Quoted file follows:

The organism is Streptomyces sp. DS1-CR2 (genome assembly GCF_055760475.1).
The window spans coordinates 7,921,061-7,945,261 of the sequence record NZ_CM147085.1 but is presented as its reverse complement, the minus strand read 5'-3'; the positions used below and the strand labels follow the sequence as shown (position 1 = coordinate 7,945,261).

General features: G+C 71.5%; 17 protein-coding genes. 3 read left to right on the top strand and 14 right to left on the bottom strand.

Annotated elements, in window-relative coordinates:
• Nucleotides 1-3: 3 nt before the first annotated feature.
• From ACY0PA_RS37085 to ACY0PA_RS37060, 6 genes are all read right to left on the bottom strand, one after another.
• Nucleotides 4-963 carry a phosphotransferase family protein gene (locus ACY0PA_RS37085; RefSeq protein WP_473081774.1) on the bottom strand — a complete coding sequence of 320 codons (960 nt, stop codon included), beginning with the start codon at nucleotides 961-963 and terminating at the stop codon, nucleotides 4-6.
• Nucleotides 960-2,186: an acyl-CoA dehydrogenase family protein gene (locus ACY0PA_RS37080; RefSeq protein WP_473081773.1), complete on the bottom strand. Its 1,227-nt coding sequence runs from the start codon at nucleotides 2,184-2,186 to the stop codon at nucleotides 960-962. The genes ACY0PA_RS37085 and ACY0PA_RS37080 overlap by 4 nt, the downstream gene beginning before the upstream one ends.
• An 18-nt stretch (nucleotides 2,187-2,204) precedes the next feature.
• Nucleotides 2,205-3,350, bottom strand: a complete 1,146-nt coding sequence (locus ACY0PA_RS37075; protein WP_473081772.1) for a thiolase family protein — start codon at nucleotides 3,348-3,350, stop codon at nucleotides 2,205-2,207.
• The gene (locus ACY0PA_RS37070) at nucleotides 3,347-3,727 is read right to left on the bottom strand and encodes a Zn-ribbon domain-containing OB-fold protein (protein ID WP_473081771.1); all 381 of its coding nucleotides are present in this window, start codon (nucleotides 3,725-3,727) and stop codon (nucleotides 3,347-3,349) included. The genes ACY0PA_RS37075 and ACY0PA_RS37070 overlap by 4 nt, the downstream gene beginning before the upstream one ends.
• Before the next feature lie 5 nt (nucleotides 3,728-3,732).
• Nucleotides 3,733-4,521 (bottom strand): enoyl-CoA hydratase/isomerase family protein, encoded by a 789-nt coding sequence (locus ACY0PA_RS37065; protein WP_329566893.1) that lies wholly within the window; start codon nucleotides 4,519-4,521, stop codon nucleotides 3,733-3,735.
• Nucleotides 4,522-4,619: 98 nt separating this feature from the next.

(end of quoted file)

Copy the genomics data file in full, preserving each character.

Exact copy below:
The organism is Streptomyces sp. DS1-CR2 (genome assembly GCF_055760475.1).
The window spans coordinates 7,921,061-7,945,261 of the sequence record NZ_CM147085.1 but is presented as its reverse complement, the minus strand read 5'-3'; the positions used below and the strand labels follow the sequence as shown (position 1 = coordinate 7,945,261).

General features: G+C 71.5%; 17 protein-coding genes. 3 read left to right on the top strand and 14 right to left on the bottom strand.

Annotated elements, in window-relative coordinates:
• Nucleotides 1-3: 3 nt before the first annotated feature.
• From ACY0PA_RS37085 to ACY0PA_RS37060, 6 genes are all read right to left on the bottom strand, one after another.
• Nucleotides 4-963 carry a phosphotransferase family protein gene (locus ACY0PA_RS37085; RefSeq protein WP_473081774.1) on the bottom strand — a complete coding sequence of 320 codons (960 nt, stop codon included), beginning with the start codon at nucleotides 961-963 and terminating at the stop codon, nucleotides 4-6.
• Nucleotides 960-2,186: an acyl-CoA dehydrogenase family protein gene (locus ACY0PA_RS37080; RefSeq protein WP_473081773.1), complete on the bottom strand. Its 1,227-nt coding sequence runs from the start codon at nucleotides 2,184-2,186 to the stop codon at nucleotides 960-962. The genes ACY0PA_RS37085 and ACY0PA_RS37080 overlap by 4 nt, the downstream gene beginning before the upstream one ends.
• An 18-nt stretch (nucleotides 2,187-2,204) precedes the next feature.
• Nucleotides 2,205-3,350, bottom strand: a complete 1,146-nt coding sequence (locus ACY0PA_RS37075; protein WP_473081772.1) for a thiolase family protein — start codon at nucleotides 3,348-3,350, stop codon at nucleotides 2,205-2,207.
• The gene (locus ACY0PA_RS37070) at nucleotides 3,347-3,727 is read right to left on the bottom strand and encodes a Zn-ribbon domain-containing OB-fold protein (protein ID WP_473081771.1); all 381 of its coding nucleotides are present in this window, start codon (nucleotides 3,725-3,727) and stop codon (nucleotides 3,347-3,349) included. The genes ACY0PA_RS37075 and ACY0PA_RS37070 overlap by 4 nt, the downstream gene beginning before the upstream one ends.
• Before the next feature lie 5 nt (nucleotides 3,728-3,732).
• Nucleotides 3,733-4,521 (bottom strand): enoyl-CoA hydratase/isomerase family protein, encoded by a 789-nt coding sequence (locus ACY0PA_RS37065; protein WP_329566893.1) that lies wholly within the window; start codon nucleotides 4,519-4,521, stop codon nucleotides 3,733-3,735.
• Nucleotides 4,522-4,619: 98 nt separating this feature from the next.